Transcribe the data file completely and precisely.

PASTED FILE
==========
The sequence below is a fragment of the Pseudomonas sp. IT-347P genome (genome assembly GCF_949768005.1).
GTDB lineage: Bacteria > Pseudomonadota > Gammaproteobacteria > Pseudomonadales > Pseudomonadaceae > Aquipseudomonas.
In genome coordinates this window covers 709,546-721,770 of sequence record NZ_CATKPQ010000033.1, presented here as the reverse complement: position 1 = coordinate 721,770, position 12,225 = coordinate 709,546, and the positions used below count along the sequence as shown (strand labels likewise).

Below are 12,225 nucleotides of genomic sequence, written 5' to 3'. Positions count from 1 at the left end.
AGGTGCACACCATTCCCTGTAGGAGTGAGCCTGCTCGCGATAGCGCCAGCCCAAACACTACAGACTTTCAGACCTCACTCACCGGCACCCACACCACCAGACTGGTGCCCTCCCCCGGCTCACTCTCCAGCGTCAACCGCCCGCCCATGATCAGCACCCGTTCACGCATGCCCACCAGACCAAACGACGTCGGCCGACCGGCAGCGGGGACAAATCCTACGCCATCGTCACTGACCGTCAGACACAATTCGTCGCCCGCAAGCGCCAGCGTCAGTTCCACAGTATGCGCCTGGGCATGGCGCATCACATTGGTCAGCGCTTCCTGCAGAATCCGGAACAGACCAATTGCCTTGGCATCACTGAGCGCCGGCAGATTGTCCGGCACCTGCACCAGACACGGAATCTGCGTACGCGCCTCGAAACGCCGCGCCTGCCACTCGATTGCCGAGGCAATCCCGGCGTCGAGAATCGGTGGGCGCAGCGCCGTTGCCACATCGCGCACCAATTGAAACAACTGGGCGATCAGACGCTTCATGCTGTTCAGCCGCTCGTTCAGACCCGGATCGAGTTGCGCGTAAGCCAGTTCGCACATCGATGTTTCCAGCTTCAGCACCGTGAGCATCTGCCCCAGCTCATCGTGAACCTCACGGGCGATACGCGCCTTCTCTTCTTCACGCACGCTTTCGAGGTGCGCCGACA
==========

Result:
The sequence below is a fragment of the Pseudomonas sp. IT-347P genome (genome assembly GCF_949768005.1).
GTDB lineage: Bacteria > Pseudomonadota > Gammaproteobacteria > Pseudomonadales > Pseudomonadaceae > Aquipseudomonas.
In genome coordinates this window covers 709,546-721,770 of sequence record NZ_CATKPQ010000033.1, presented here as the reverse complement: position 1 = coordinate 721,770, position 12,225 = coordinate 709,546, and the positions used below count along the sequence as shown (strand labels likewise).

Below are 12,225 nucleotides of genomic sequence, written 5' to 3'. Positions count from 1 at the left end.
AGGTGCACACCATTCCCTGTAGGAGTGAGCCTGCTCGCGATAGCGCCAGCCCAAACACTACAGACTTTCAGACCTCACTCACCGGCACCCACACCACCAGACTGGTGCCCTCCCCCGGCTCACTCTCCAGCGTCAACCGCCCGCCCATGATCAGCACCCGTTCACGCATGCCCACCAGACCAAACGACGTCGGCCGACCGGCAGCGGGGACAAATCCTACGCCATCGTCACTGACCGTCAGACACAATTCGTCGCCCGCAAGCGCCAGCGTCAGTTCCACAGTATGCGCCTGGGCATGGCGCATCACATTGGTCAGCGCTTCCTGCAGAATCCGGAACAGACCAATTGCCTTGGCATCACTGAGCGCCGGCAGATTGTCCGGCACCTGCACCAGACACGGAATCTGCGTACGCGCCTCGAAACGCCGCGCCTGCCACTCGATTGCCGAGGCAATCCCGGCGTCGAGAATCGGTGGGCGCAGCGCCGTTGCCACATCGCGCACCAATTGAAACAACTGGGCGATCAGACGCTTCATGCTGTTCAGCCGCTCGTTCAGACCCGGATCGAGTTGCGCGTAAGCCAGTTCGCACATCGATGTTTCCAGCTTCAGCACCGTGAGCATCTGCCCCAGCTCATCGTGAACCTCACGGGCGATACGCGCCTTCTCTTCTTCACGCACGCTTTCGAGGTGCGCCGACA